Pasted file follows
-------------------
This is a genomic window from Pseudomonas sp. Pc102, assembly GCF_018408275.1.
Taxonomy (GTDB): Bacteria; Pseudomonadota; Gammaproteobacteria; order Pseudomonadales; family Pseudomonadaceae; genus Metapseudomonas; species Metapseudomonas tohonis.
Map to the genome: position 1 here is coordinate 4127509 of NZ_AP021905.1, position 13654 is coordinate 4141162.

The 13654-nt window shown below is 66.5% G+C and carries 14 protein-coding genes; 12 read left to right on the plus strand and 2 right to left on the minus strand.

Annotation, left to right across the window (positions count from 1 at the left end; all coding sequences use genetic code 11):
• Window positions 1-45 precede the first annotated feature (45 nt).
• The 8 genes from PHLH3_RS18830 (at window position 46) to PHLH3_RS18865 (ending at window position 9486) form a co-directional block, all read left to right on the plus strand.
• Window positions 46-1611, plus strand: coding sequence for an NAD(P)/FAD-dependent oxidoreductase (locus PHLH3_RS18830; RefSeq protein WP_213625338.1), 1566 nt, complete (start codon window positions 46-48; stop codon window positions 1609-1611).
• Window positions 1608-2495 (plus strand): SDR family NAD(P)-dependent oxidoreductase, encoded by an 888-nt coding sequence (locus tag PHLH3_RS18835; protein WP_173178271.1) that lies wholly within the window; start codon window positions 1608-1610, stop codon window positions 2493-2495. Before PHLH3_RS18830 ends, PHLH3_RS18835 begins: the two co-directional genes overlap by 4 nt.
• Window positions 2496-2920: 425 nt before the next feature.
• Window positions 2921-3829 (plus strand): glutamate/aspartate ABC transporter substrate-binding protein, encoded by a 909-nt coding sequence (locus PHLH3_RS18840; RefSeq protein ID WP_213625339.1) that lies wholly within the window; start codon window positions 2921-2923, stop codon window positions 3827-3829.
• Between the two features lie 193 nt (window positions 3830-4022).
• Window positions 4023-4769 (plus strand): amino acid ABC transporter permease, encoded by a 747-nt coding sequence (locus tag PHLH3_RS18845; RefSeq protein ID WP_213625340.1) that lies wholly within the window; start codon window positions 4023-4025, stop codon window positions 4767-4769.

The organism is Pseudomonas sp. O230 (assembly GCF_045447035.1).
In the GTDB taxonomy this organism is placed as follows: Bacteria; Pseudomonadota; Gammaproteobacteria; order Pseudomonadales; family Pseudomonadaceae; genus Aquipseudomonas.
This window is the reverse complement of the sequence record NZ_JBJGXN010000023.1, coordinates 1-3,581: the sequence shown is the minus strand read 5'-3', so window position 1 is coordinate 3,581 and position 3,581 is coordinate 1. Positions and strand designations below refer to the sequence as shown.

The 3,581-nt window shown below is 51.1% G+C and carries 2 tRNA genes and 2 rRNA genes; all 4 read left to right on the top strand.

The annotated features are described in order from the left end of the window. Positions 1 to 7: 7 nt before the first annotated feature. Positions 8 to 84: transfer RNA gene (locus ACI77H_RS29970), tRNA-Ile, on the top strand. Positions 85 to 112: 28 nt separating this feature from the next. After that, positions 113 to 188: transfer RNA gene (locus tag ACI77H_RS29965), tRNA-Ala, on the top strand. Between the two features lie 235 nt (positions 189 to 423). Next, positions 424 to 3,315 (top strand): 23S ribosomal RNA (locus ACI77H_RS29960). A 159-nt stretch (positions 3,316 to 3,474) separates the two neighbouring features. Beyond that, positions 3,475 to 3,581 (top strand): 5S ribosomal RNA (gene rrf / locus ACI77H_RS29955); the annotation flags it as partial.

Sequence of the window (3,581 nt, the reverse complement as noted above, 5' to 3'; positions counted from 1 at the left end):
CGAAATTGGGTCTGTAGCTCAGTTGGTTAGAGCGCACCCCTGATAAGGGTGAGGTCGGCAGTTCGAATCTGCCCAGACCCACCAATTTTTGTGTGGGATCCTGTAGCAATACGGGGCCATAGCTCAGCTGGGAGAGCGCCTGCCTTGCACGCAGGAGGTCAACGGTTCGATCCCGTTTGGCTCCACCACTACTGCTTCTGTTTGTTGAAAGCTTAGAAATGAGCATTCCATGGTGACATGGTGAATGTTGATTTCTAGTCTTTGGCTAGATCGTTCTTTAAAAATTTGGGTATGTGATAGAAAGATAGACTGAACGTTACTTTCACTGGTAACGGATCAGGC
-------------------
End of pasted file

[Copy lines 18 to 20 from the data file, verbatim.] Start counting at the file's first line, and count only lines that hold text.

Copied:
The annotated features are described in order from the left end of the window. Positions 1 to 7: 7 nt before the first annotated feature. Positions 8 to 84: transfer RNA gene (locus ACI77H_RS29970), tRNA-Ile, on the top strand. Positions 85 to 112: 28 nt separating this feature from the next. After that, positions 113 to 188: transfer RNA gene (locus tag ACI77H_RS29965), tRNA-Ala, on the top strand. Between the two features lie 235 nt (positions 189 to 423). Next, positions 424 to 3,315 (top strand): 23S ribosomal RNA (locus ACI77H_RS29960). A 159-nt stretch (positions 3,316 to 3,474) separates the two neighbouring features. Beyond that, positions 3,475 to 3,581 (top strand): 5S ribosomal RNA (gene rrf / locus ACI77H_RS29955); the annotation flags it as partial.

Sequence of the window (3,581 nt, the reverse complement as noted above, 5' to 3'; positions counted from 1 at the left end):
CGAAATTGGGTCTGTAGCTCAGTTGGTTAGAGCGCACCCCTGATAAGGGTGAGGTCGGCAGTTCGAATCTGCCCAGACCCACCAATTTTTGTGTGGGATCCTGTAGCAATACGGGGCCATAGCTCAGCTGGGAGAGCGCCTGCCTTGCACGCAGGAGGTCAACGGTTCGATCCCGTTTGGCTCCACCACTACTGCTTCTGTTTGTTGAAAGCTTAGAAATGAGCATTCCATGGTGACATGGTGAATGTTGATTTCTAGTCTTTGGCTAGATCGTTCTTTAAAAATTTGGGTATGTGATAGAAAGATAGACTGAACGTTACTTTCACTGGTAACGGATCAGGC